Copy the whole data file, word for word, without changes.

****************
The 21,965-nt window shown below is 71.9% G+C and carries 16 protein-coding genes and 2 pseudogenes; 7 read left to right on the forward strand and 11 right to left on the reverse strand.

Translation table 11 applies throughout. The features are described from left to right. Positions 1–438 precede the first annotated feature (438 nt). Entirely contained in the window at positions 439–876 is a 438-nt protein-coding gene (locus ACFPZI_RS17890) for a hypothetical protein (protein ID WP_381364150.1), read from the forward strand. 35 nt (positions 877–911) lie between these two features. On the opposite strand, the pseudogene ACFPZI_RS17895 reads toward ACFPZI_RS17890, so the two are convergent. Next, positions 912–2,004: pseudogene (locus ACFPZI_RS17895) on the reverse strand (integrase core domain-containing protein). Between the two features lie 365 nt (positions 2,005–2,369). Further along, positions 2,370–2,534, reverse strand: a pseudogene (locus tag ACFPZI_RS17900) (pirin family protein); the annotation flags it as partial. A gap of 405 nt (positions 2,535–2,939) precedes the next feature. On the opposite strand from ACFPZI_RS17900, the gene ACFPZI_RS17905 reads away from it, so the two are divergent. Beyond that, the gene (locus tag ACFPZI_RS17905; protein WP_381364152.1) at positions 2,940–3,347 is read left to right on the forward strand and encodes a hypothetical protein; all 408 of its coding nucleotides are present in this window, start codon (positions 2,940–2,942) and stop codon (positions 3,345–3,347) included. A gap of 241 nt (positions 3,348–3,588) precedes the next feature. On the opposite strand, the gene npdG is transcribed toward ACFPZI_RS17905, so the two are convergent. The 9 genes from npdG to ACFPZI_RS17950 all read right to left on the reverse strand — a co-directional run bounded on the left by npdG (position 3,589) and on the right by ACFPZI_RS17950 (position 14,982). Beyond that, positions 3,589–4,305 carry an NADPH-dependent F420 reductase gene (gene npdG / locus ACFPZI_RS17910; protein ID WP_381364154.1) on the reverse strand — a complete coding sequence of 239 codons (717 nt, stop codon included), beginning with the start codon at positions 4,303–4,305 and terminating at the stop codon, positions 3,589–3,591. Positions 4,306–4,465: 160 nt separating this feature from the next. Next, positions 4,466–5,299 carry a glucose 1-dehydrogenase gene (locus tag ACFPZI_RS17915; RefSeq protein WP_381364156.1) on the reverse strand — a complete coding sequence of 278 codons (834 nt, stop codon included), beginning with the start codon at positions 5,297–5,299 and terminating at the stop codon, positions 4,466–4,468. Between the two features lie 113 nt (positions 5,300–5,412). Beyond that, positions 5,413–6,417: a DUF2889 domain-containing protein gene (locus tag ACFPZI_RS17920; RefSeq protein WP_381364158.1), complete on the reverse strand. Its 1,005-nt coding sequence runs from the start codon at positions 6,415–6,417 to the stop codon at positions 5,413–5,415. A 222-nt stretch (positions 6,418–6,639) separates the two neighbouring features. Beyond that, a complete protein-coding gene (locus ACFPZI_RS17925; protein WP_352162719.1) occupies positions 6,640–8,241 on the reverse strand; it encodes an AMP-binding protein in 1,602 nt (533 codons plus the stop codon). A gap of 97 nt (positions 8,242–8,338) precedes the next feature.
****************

The 21,965-nt window shown below is 71.9% G+C and carries 16 protein-coding genes and 2 pseudogenes; 7 read left to right on the forward strand and 11 right to left on the reverse strand.

Translation table 11 applies throughout. The features are described from left to right. Positions 1–438 precede the first annotated feature (438 nt). Entirely contained in the window at positions 439–876 is a 438-nt protein-coding gene (locus ACFPZI_RS17890) for a hypothetical protein (protein ID WP_381364150.1), read from the forward strand. 35 nt (positions 877–911) lie between these two features. On the opposite strand, the pseudogene ACFPZI_RS17895 reads toward ACFPZI_RS17890, so the two are convergent. Next, positions 912–2,004: pseudogene (locus ACFPZI_RS17895) on the reverse strand (integrase core domain-containing protein). Between the two features lie 365 nt (positions 2,005–2,369). Further along, positions 2,370–2,534, reverse strand: a pseudogene (locus tag ACFPZI_RS17900) (pirin family protein); the annotation flags it as partial. A gap of 405 nt (positions 2,535–2,939) precedes the next feature. On the opposite strand from ACFPZI_RS17900, the gene ACFPZI_RS17905 reads away from it, so the two are divergent. Beyond that, the gene (locus tag ACFPZI_RS17905; protein WP_381364152.1) at positions 2,940–3,347 is read left to right on the forward strand and encodes a hypothetical protein; all 408 of its coding nucleotides are present in this window, start codon (positions 2,940–2,942) and stop codon (positions 3,345–3,347) included. A gap of 241 nt (positions 3,348–3,588) precedes the next feature. On the opposite strand, the gene npdG is transcribed toward ACFPZI_RS17905, so the two are convergent. The 9 genes from npdG to ACFPZI_RS17950 all read right to left on the reverse strand — a co-directional run bounded on the left by npdG (position 3,589) and on the right by ACFPZI_RS17950 (position 14,982). Beyond that, positions 3,589–4,305 carry an NADPH-dependent F420 reductase gene (gene npdG / locus ACFPZI_RS17910; protein ID WP_381364154.1) on the reverse strand — a complete coding sequence of 239 codons (717 nt, stop codon included), beginning with the start codon at positions 4,303–4,305 and terminating at the stop codon, positions 3,589–3,591. Positions 4,306–4,465: 160 nt separating this feature from the next. Next, positions 4,466–5,299 carry a glucose 1-dehydrogenase gene (locus tag ACFPZI_RS17915; RefSeq protein WP_381364156.1) on the reverse strand — a complete coding sequence of 278 codons (834 nt, stop codon included), beginning with the start codon at positions 5,297–5,299 and terminating at the stop codon, positions 4,466–4,468. Between the two features lie 113 nt (positions 5,300–5,412). Beyond that, positions 5,413–6,417: a DUF2889 domain-containing protein gene (locus tag ACFPZI_RS17920; RefSeq protein WP_381364158.1), complete on the reverse strand. Its 1,005-nt coding sequence runs from the start codon at positions 6,415–6,417 to the stop codon at positions 5,413–5,415. A 222-nt stretch (positions 6,418–6,639) separates the two neighbouring features. Beyond that, a complete protein-coding gene (locus ACFPZI_RS17925; protein WP_352162719.1) occupies positions 6,640–8,241 on the reverse strand; it encodes an AMP-binding protein in 1,602 nt (533 codons plus the stop codon). A gap of 97 nt (positions 8,242–8,338) precedes the next feature.